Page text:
Remove the Shelves
Most refrigerators come with removable shelves and drawers. Be sure to remove these before moving the unit. If you don’t remove these components, they may come loose during the move and break or damage other components. If you remove them ahead of time, this won’t be an issue.
Secure the Refrigerator to a Dolly Using a Strap
Most refrigerators have wheels. This makes moving it forward simple. However, to ensure no damage occurs, you can lift the fridge by moving it slightly forward and then place furniture sliders under the back of the unit. Once you have done this, get in front of the unit, hold it on both sides and push or rock it back and forth while moving it forward. You can pull it straight out and forward in some cases, but you will have to figure out which option is best for your unit.
When you are ready to put the unit on an appliance dolly, get someone to help. One person should lift the unit slightly while the other moves the dolly beneath it. Tighten the straps around the refrigerator once it is in place.
Fixing a Refrigerator After It Was Laid Down
If possible, you should make sure the refrigerator remains upright while moving it. It doesn’t matter what size or type of unit you have. That’s because if you place the fridge on its side, it may cause damage to the compressor, which means the unit can’t work properly.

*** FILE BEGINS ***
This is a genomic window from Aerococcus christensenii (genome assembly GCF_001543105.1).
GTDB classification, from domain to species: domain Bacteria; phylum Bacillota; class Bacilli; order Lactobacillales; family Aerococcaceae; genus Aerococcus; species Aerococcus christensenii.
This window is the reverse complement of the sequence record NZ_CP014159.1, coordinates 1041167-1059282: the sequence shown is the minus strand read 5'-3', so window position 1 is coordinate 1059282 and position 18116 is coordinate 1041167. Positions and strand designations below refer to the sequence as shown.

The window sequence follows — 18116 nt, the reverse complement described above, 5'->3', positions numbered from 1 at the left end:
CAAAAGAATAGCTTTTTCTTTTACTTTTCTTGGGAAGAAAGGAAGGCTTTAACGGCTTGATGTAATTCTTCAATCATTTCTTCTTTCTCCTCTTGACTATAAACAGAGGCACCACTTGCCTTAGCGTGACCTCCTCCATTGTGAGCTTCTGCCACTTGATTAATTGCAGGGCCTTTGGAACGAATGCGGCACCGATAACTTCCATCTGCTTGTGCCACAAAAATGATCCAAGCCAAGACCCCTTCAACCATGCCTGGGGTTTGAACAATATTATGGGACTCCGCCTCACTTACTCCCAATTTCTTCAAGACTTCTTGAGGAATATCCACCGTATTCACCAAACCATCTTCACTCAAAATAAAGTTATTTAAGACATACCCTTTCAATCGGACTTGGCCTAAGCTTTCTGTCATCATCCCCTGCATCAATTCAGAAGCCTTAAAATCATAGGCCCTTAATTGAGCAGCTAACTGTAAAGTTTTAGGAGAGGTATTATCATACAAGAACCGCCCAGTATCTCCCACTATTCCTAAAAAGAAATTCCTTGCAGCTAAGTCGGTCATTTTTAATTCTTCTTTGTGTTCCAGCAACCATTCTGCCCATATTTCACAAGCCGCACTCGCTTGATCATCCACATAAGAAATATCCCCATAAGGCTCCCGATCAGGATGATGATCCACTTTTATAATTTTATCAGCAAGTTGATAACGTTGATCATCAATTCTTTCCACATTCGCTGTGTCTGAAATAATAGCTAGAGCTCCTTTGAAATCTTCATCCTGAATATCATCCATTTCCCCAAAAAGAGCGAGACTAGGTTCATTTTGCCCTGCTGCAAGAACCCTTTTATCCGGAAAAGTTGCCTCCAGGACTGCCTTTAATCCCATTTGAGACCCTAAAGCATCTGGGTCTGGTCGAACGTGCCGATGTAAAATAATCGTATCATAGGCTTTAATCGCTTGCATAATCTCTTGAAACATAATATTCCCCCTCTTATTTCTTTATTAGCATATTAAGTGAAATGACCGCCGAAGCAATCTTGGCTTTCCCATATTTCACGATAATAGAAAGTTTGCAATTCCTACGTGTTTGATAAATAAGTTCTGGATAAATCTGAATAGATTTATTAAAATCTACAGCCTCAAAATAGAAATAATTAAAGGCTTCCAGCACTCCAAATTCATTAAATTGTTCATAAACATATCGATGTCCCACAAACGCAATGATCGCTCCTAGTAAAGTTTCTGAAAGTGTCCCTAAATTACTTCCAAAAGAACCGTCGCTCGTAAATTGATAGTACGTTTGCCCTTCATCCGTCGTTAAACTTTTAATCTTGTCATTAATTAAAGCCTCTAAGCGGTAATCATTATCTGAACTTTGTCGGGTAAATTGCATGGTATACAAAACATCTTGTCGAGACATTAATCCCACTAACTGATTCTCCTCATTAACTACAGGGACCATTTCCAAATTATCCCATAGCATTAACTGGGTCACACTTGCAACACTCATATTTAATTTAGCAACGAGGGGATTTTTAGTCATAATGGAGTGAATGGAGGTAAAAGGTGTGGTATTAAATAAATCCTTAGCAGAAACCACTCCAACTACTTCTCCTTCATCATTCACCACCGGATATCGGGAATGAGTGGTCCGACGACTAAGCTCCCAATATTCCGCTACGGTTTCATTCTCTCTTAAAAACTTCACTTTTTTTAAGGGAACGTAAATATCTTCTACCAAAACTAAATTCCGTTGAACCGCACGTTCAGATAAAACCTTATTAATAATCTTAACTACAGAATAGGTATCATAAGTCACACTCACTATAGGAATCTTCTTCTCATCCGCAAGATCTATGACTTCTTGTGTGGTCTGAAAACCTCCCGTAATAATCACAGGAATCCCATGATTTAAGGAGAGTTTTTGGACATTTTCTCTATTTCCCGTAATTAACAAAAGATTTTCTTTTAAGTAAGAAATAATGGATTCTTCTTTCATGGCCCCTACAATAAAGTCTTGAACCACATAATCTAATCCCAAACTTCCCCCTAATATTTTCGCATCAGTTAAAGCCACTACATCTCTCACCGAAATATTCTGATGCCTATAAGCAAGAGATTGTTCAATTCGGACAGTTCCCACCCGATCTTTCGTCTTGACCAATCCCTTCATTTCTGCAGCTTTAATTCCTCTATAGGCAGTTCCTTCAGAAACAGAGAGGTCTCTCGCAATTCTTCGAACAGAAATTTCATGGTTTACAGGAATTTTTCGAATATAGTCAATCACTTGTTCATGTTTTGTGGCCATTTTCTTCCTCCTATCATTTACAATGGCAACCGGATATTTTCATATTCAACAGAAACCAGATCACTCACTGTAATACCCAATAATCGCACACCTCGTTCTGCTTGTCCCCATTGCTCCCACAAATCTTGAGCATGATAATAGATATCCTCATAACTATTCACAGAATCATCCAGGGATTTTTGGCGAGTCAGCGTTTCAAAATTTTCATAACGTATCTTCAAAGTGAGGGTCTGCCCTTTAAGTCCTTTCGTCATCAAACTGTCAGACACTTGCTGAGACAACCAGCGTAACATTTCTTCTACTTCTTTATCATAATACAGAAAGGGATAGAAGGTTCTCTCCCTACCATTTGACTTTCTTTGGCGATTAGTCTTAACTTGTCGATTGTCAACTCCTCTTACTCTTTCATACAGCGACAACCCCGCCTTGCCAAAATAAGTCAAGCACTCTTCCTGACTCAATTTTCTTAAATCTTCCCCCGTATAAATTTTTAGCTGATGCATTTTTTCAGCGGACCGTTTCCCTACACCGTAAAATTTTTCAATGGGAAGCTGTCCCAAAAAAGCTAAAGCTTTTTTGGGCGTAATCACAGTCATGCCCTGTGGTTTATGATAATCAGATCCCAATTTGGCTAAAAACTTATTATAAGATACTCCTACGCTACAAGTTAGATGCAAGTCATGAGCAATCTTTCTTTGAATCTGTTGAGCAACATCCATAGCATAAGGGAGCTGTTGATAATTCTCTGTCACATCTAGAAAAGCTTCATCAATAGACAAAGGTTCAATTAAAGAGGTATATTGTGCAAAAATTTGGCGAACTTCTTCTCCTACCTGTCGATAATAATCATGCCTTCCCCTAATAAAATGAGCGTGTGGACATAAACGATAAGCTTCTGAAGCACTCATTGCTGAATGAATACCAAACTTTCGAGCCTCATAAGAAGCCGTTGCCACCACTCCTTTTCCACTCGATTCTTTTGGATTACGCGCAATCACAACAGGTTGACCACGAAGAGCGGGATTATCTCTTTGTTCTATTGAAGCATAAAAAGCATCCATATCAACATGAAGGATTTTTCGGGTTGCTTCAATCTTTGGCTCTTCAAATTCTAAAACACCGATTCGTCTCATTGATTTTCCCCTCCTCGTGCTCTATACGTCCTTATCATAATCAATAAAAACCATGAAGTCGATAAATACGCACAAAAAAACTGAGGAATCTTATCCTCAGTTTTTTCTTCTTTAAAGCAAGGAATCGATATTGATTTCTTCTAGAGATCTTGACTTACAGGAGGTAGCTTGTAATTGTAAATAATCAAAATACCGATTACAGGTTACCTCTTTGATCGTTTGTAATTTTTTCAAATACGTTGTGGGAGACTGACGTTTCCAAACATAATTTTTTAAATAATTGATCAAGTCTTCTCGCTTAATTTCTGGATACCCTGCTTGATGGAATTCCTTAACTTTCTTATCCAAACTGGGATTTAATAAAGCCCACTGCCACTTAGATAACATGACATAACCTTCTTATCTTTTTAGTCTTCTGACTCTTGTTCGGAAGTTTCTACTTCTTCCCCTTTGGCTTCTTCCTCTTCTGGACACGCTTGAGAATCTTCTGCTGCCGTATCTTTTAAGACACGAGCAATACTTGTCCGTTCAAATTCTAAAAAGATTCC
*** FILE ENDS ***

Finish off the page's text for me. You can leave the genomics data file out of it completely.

If your refrigerator was moved lying down, or if it has been in this position for an extended amount of time, be sure you provide adequate “resting” time before plugging it back in. Once oil moves through the compressor and coolant lines, there are few things you can do to fix the problem. In most cases, if this happens and you turn on the fridge too soon, you will have to replace it, as the repairs would be more than a new unit.
Keeping Your Refrigerator Safe and Working Properly
Do you want to ensure that your refrigerator makes it from Point A to Point B without issues? If so, be sure to keep the information above in mind.
It is not ideal to move the unit on its side, back, or in any other position besides upright, if you can avoid it. This is going to prevent the possibility of damage and other issues. However, if you don’t have any other choice but to lie the unit on its side, make sure you provide plenty of time for the fridge to “rest” before you plug it back in an attempt to use it. Doing this will help ensure no permanent damage occurs and that the unit works properly now and in the future.